Bigfoot Encounters

"The Unbearable Loneliness of Being Homo Sapiens"

By James Gorman, New York Times Science Editor

Nothing is ever quite settled when it comes to ancient hominids, and I doubt there is a single claim in paleoanthropology that can't be used to start an argument. So I hope there will be people who will argue with Dr. Richard Klein of Stanford, who has made me nostalgic for ancestors he says I never had. If he is right, contact between modern humans and Neanderthals was fleeting at best, with no interbreeding. There has never been any conclusive evidence that the two species did interbreed, but it has always been a possibility. And just a few years ago, in 1999, scientists in Portugal found the 25,000-year-old skeleton of a boy who seemed to have been a hybrid, the offspring of Homo sapiens (modern humans) and Homo neanderthalensis.

But although there is still interest in this find, Dr. Klein, at least, is unimpressed. In a paper in the current issue of Science, he reviews the recent research and calls the find "ambiguous at best." DNA evidence is equally discouraging, he writes. Several studies of both living humans and Neanderthal bones have found that every living person is descended from African ancestors who lived about 100,000 years ago. But the evolutionary branches that led to Neanderthals and to us split half a million years ago, suggesting that Neanderthals contributed nothing to the recently sequenced human genome.

My sense of loss is not personal. I never had a specific Neanderthal in mind as an ancestor. But Homo sapiens is a lonely species. We have no living relatives in our genus, and the thought that we might have spent some time with another human species, even if it did go extinct, is comforting. A bit of gene swapping between species would seem to cement the link. It may be that I've read too many speculative tales of humans past. But I'm not alone. The stories that fiction writers invent about Neanderthals have always been popular. There is nothing I would rather have witnessed in the history of the earth than the emergence and spread of modern humans. This would require quite a bit of time travel. I'd have to hop around in time and place from about 300,000 years ago when Neanderthals started to appear to about 30,000 years ago, by which time they were clearly gone. And I'd have to visit Africa, Asia and Europe. I would need a machine that moved instantaneously in space and time.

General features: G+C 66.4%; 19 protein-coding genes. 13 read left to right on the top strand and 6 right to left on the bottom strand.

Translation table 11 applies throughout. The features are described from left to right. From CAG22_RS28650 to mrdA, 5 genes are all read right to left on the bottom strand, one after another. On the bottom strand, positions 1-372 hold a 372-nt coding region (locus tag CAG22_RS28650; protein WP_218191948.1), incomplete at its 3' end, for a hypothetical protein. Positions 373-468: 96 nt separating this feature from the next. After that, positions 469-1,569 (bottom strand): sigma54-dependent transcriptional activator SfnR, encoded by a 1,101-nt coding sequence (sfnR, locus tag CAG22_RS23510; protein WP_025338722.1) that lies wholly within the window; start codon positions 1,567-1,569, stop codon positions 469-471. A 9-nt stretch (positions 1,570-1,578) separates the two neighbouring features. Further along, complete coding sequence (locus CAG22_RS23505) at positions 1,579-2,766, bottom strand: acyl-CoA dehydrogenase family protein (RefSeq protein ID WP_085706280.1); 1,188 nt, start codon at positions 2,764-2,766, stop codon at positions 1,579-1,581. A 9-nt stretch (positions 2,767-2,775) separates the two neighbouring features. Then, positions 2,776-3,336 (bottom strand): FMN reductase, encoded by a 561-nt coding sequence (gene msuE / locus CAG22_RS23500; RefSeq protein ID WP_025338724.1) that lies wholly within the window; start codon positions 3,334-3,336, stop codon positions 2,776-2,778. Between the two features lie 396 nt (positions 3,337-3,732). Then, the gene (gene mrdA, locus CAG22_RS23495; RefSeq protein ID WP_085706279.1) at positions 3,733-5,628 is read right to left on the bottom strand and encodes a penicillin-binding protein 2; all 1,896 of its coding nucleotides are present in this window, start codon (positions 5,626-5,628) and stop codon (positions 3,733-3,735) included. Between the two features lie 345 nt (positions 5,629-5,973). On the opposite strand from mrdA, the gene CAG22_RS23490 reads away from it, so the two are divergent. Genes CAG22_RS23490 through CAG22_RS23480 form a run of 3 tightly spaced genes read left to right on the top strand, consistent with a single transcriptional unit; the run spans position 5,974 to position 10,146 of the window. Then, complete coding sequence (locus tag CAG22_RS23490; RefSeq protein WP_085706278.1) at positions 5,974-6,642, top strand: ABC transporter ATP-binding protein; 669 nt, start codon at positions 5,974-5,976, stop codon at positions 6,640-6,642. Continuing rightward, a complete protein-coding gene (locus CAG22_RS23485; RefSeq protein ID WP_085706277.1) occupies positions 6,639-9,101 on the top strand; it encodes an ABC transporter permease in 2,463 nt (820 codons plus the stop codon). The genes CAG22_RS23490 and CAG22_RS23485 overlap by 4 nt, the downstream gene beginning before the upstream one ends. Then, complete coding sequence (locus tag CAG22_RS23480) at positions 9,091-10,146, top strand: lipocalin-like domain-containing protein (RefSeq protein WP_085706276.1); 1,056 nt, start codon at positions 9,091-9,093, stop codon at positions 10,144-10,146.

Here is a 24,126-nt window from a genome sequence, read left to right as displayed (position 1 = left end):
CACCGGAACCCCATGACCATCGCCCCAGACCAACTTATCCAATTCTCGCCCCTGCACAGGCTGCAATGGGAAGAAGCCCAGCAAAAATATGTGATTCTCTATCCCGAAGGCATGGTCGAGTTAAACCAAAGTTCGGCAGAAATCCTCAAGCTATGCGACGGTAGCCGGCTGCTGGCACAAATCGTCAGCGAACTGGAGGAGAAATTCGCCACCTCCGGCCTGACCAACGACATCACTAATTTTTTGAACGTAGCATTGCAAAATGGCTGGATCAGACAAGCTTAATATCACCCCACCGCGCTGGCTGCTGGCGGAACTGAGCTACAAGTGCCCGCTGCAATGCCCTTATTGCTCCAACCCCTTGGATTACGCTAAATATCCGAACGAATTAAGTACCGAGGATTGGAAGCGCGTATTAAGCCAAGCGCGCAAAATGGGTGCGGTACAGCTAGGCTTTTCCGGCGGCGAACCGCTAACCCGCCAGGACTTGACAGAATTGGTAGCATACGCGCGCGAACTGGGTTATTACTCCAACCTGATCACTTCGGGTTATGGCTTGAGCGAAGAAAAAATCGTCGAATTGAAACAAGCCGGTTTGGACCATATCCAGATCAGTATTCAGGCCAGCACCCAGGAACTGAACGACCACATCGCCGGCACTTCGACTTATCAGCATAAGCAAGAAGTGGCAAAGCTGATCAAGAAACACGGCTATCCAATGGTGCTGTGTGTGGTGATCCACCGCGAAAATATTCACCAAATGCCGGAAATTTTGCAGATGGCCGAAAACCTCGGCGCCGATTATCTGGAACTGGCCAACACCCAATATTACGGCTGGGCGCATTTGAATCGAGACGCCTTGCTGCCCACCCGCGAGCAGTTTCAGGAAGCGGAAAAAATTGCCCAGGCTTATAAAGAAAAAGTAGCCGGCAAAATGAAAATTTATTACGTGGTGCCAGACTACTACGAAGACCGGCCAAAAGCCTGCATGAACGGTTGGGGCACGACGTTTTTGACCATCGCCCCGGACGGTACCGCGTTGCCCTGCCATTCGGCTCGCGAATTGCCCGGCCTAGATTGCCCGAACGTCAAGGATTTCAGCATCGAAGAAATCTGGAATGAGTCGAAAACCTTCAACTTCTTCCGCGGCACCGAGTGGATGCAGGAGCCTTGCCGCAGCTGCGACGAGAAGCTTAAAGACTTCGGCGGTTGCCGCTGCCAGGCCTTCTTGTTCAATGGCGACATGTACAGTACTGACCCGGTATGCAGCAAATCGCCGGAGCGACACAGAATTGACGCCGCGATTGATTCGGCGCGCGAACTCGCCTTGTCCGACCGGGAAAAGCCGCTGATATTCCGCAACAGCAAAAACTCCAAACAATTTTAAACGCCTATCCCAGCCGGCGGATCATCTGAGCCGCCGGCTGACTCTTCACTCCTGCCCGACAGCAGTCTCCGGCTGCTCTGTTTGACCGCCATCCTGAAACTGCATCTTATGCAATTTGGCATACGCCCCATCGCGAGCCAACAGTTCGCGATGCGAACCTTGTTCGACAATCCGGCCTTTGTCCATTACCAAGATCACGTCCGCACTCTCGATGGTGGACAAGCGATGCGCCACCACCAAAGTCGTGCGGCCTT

The only such machine now in existence is fiction, and in it Neanderthals can indeed be visited. In 1921, for instance, H. G. Wells wrote "The Grisly Folk," a speculative essay and story about the meeting of modern humans and Neandertalers, as he called them. Wells saw inevitable violence between the species. He imagined the Neanderthals as hulking, child-stealing, child-eating "grisly" men. He gloried in describing a human victory, not in competition for resources or through some ecological displacement, but through killing - us against them. He thought the Neanderthals had lived on, not in our genes, but in our tales and terrors. "The legends of ogres and man-eating giants that haunt the childhood of the world," he wrote, "may descend to us from those ancient days of fear." Thoughts of how we might have dealt with hominid rivals evolved after Wells.

William Golding, in "The Inheritors," published in 1955, also envisioned a bloody human triumph. But his story took no pleasure in our extermination of another species. Physicists had only just discovered sin with the invention of nuclear weapons, but Golding imagined humanity stained with blood at the very birth of the species. In his novel a small band of Neanderthals are all that is left of a once numerous people. They have simple minds and think in pictures, not analytically. They have little language, little idea of what is happening to them. They eat plants and grubs and scavenge meat, and have a great distaste for violence, even to obtain food. The new people, however, are nasty, mean-spirited drunks with weapons and a taste for flesh. They are instantly recognizable.